‘Padsjgams‘ and ‘A Vehicle for Revolution‘ are two of the 50-some events included in Deptford X – London’s Contemporary Arts Festival which hosts artist open studios, exhibitions, tours, workshops, and other happenings. These two artist-run shows are hosted by The Old Police Station in Deptford (East London), and include the work of five artists recently graduated from Chelsea College of Arts’ MA Fine Art course. Festival and exhibition ends Sunday 4 October 2015.
Studying the ‘identifiable and affective’
An art exhibition in a police station? I wasn’t sure how that could work until I visited The Old Police Station “a do-it-yourself art centre” in Deptford for a two-in-one group show, “Padsjgams” and “A Vehicle for Revolution“. It was clear from the start how apropos was the subject matter as well as the location of such a revolution considering where it was: boundary-pushing artworks that seem as if they are taking over a defunct police station, unapologetically doing so right next door to the active one.
The main project space at The Old Police Station is made up of four former holding cells, which (although somewhat resembling an abattoir), are in no way disguised to their true original purpose, each boasting a grim wooden bench for a bed, grotty tiled walls, and massive steel doors four inches thick through which I imagine those incarcerated would feel utterly cut off from each other as well as from the outside world.
It is in these spaces that the four artists (Andrew Rickett, Gerard Carson, David Icko, and James Pimperton) “use cyclic and transmutational process to develop networked interactions between image, matter, viewer and virtuality.” There is a dialogue between the works within the 6 x 8 foot spaces and the in-penetrable doors are now opened wide to foster dialogue cell to cell, in a sort of conversation between art practices as disparate as robotics is to painting.
Through curation, siting, and even the items themselves, questions are thus posed to the viewer: what does place/location mean to the artwork? Or even, “what constitutes the concept of ‘Thingness’ within the contemporary object”? It seems that no one answer can be found to such questions, while here, it’s the asking and leaving room for consideration that seems more important.
‘Exploring elements and aesthetics of protest’ with an antique library cart
With an antique book trolley and candy-pink neon-bright banners, Rosemary Cronin offers both a site for contemporary protest as well as the brief histories of three prominent Deptford women who fought for women’s rights in the latter part of the 19th century. Visitors to “A Vehicle for Revolution” can pick up a copy of Cronin’s zine to learn about Rosa May Billinghurst (a suffragette), Edith Nesbit (political activist for children’s rights), and Eleanor Marx Aveling (a socialist and feminist actress/writer). During the exhibition, artists and others are invited to join the throng to “voice their own concerns and opinions” with the idea to collate “an archive of protest” to tour different sites around the UK in the coming months.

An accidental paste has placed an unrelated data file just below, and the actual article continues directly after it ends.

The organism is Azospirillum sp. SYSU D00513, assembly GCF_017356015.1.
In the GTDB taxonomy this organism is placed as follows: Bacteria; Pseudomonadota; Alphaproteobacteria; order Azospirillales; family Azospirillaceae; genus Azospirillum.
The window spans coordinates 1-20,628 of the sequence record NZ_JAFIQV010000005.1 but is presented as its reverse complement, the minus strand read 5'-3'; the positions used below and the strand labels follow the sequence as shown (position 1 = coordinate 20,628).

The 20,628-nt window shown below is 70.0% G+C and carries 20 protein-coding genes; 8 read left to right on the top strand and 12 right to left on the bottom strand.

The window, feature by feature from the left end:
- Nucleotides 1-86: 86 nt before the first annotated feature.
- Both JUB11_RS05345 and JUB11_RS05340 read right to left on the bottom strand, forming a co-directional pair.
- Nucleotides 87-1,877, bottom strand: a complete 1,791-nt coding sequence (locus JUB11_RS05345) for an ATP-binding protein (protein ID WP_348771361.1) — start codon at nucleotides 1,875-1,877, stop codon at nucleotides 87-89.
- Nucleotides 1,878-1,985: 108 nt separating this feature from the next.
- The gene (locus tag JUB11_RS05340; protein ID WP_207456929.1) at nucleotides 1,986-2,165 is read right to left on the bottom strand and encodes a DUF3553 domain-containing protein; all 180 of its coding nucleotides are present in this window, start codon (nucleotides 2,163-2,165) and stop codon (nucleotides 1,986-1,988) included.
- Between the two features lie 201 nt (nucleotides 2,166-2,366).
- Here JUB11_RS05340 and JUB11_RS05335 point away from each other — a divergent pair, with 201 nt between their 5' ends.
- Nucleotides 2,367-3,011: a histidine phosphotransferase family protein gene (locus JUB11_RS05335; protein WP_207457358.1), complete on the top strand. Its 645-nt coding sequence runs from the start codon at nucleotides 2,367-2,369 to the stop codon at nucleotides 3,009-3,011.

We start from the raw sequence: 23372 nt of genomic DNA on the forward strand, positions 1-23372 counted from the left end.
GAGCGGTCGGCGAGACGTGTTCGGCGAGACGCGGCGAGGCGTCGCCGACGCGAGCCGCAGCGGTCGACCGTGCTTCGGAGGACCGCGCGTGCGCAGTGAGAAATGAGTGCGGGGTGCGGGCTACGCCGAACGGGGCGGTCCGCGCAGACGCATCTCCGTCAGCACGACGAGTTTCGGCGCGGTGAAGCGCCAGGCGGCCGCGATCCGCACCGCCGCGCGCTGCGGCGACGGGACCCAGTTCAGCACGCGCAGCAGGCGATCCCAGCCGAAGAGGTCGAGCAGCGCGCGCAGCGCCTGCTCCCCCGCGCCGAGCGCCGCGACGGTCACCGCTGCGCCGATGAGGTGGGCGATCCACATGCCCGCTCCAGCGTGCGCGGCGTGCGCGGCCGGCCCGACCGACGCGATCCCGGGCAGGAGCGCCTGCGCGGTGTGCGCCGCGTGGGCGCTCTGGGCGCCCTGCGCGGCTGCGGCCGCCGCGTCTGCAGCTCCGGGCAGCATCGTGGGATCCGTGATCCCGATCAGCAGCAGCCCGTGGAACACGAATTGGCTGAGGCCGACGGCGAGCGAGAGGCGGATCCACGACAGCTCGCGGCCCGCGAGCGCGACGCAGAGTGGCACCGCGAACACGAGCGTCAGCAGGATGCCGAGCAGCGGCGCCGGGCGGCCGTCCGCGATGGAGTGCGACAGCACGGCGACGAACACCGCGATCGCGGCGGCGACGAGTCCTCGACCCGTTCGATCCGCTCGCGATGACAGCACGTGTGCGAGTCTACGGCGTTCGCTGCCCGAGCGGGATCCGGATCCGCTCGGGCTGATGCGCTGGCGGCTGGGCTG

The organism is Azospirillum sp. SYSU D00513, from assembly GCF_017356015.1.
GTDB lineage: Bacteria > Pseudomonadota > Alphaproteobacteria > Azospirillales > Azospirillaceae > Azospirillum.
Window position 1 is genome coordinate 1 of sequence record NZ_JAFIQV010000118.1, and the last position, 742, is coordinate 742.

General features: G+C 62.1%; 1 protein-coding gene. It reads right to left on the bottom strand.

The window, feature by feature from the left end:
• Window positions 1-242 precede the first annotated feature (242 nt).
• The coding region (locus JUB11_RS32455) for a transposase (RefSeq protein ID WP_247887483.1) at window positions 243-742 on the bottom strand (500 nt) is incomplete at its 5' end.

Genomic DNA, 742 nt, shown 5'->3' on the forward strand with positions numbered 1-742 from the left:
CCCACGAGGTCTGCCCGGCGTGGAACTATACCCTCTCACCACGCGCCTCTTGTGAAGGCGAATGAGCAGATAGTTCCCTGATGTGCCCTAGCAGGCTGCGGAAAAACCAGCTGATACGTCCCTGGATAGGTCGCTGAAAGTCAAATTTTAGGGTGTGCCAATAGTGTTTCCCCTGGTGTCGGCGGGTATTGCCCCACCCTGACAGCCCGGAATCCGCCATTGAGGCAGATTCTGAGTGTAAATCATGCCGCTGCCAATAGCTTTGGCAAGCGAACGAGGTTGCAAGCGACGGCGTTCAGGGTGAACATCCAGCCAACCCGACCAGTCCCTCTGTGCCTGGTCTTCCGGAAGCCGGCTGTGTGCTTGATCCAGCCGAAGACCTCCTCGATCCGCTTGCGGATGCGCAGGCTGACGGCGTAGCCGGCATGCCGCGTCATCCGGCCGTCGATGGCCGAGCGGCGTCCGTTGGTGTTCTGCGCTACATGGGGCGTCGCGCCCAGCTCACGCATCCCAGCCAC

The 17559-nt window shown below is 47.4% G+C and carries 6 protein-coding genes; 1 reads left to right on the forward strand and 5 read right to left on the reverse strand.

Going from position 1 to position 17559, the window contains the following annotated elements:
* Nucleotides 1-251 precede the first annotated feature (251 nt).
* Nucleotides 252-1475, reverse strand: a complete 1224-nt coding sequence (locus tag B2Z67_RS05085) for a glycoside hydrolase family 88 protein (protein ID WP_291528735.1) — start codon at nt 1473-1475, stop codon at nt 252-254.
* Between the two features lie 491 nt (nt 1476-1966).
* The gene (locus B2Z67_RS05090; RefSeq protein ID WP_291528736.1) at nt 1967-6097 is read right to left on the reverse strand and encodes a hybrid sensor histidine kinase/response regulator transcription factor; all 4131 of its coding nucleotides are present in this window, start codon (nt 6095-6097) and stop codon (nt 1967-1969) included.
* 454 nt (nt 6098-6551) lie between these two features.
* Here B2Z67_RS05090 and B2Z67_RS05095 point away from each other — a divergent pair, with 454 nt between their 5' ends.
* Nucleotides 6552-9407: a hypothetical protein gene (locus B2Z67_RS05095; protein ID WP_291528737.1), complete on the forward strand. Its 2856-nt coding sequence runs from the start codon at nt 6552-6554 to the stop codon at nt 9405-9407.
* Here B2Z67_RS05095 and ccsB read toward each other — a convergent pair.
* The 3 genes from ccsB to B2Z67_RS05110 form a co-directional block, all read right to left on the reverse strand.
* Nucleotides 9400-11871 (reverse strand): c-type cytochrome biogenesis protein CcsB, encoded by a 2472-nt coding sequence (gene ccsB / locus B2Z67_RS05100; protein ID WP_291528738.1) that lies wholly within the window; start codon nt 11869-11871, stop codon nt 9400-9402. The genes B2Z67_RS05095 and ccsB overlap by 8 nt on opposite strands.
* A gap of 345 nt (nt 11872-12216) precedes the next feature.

These two shows pose interesting questions about the siting of art practice in a non-conventional context as well as the subject matter of the work itself; highly recommended!
More links and info about ‘Padsjgams’ and ‘A Vehicle for Revolution’
- Get updates on Padsjgams and A Vehicle for Revolution on Facebook – photos, artist comments, and more!
- “Padsjgams” in the former holding cells of The Old Police Station includes work from: Andrew Rickett, Gerard Carson, David Icko, and James Pimperton.
- “A Vehicle for Revolution” is parked in the courtyard behind The Old Police Station and is an on-going project created by Rosemary Cronin.
- All the artists are recent graduates of the MA Fine Art course at Chelsea College of Arts, London, 2015
Exhibition details: “Padsjgams and A Vehicle for Revolution” are hosted by The Old Police Station, 114 Amersham Vale, Deptford, SE14 6LG as part of Deptford X Contemporary Arts Festival. Ends Sunday 4 October 2015, 12-6PM.